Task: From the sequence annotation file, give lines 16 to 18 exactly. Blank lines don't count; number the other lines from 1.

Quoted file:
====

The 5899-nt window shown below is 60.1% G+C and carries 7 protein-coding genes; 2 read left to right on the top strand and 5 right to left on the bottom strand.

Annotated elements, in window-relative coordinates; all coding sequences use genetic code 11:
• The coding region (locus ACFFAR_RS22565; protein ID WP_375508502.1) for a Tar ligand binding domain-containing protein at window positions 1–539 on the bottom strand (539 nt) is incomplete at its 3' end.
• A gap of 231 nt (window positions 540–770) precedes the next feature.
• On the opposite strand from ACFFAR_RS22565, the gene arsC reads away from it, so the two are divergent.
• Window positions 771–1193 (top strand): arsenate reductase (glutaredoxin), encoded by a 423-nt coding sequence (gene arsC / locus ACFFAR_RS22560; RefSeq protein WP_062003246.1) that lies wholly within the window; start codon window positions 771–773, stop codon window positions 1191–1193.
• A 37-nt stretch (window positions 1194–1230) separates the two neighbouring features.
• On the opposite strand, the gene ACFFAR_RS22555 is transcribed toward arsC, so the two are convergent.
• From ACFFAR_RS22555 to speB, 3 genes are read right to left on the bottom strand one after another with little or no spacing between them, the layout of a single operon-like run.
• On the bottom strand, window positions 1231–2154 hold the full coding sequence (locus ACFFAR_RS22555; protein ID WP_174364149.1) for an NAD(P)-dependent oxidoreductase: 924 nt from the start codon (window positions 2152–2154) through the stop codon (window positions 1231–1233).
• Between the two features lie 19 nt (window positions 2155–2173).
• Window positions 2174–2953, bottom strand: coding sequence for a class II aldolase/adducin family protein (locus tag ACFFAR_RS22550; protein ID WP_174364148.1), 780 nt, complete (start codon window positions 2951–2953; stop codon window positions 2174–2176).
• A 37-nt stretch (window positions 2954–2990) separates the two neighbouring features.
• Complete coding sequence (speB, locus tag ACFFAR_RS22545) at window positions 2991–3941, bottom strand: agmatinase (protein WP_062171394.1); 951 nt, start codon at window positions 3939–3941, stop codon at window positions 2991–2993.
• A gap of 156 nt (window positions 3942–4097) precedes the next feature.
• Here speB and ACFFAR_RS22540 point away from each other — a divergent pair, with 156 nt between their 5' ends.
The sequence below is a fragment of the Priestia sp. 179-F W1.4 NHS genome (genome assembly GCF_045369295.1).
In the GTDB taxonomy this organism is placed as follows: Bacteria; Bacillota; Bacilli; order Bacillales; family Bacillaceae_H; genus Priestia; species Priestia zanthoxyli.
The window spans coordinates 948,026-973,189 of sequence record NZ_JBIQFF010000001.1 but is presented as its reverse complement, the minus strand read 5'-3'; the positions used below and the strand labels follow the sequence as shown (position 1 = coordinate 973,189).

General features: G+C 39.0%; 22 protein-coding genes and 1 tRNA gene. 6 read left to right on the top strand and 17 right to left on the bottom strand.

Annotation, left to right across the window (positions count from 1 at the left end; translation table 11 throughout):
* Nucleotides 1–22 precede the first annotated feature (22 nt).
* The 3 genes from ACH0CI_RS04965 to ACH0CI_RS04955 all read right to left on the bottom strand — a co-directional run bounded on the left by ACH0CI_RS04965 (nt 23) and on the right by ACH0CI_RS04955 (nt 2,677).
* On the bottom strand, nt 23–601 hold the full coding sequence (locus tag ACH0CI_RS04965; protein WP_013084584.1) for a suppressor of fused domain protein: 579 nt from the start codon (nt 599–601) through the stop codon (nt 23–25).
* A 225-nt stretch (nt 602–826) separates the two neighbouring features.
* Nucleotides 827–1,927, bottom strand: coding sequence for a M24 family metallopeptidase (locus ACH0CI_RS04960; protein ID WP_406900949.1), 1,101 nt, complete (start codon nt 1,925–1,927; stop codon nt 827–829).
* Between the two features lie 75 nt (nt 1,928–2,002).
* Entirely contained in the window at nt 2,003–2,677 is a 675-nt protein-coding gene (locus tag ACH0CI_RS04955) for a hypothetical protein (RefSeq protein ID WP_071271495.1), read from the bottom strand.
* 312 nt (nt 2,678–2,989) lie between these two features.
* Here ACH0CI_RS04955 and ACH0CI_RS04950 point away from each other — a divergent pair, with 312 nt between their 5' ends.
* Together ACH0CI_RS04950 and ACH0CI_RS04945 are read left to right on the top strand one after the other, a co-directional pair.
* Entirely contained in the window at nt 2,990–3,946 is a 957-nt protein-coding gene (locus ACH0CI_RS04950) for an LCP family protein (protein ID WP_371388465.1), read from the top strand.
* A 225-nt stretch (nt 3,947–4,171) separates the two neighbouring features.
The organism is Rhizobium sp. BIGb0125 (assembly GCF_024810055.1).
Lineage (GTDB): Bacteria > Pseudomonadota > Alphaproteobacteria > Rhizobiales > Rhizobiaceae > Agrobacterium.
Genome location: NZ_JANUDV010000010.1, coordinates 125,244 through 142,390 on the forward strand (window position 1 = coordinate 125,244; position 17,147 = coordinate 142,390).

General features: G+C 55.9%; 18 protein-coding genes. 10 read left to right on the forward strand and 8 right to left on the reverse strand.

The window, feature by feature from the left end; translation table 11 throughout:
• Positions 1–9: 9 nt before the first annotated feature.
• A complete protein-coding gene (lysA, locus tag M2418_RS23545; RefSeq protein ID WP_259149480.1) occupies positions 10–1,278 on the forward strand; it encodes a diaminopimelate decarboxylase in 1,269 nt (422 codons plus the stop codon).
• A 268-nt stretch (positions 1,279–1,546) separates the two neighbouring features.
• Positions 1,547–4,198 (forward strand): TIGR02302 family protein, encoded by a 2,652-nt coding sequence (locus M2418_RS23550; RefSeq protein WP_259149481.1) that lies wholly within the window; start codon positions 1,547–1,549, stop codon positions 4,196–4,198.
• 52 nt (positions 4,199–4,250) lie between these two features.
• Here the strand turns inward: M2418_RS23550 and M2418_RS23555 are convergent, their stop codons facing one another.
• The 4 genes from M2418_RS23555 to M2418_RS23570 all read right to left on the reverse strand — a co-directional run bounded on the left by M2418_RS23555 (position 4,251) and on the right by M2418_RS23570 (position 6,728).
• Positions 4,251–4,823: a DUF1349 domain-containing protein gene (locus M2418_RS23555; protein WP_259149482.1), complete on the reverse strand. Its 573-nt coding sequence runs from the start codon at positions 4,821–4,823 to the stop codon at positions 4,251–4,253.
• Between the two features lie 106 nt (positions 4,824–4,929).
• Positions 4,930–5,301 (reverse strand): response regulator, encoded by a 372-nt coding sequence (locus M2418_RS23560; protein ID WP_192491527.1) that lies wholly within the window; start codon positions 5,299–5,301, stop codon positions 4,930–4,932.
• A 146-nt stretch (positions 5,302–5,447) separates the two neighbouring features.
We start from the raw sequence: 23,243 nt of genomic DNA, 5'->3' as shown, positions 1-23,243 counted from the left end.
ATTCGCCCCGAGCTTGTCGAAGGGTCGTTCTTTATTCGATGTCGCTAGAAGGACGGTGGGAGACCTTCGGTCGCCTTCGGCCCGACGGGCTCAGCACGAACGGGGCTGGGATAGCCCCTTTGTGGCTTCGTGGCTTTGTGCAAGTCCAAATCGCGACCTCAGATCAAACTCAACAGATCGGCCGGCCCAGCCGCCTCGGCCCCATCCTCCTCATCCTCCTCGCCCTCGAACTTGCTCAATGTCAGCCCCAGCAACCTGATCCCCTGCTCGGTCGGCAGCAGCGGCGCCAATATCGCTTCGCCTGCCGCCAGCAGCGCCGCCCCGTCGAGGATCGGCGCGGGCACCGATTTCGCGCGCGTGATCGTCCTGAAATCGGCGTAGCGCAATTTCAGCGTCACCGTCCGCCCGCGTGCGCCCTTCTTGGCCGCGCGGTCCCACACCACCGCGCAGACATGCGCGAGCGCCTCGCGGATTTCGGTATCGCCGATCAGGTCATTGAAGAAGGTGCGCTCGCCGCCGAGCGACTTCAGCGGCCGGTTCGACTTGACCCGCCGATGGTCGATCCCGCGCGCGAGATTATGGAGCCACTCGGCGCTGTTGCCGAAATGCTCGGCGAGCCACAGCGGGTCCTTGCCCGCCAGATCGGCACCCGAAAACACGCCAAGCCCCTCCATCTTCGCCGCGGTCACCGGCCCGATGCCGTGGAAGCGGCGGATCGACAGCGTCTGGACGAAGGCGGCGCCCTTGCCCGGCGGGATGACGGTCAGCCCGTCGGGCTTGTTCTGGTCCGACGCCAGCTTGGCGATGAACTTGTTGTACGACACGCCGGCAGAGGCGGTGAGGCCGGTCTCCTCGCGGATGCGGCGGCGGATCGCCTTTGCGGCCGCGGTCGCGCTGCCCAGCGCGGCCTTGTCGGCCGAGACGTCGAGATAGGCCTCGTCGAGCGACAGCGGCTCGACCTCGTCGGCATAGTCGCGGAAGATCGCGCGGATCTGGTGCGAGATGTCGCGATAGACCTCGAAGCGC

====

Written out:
• Here speB and ACFFAR_RS22540 point away from each other — a divergent pair, with 156 nt between their 5' ends.
The sequence below is a fragment of the Priestia sp. 179-F W1.4 NHS genome (genome assembly GCF_045369295.1).
In the GTDB taxonomy this organism is placed as follows: Bacteria; Bacillota; Bacilli; order Bacillales; family Bacillaceae_H; genus Priestia; species Priestia zanthoxyli.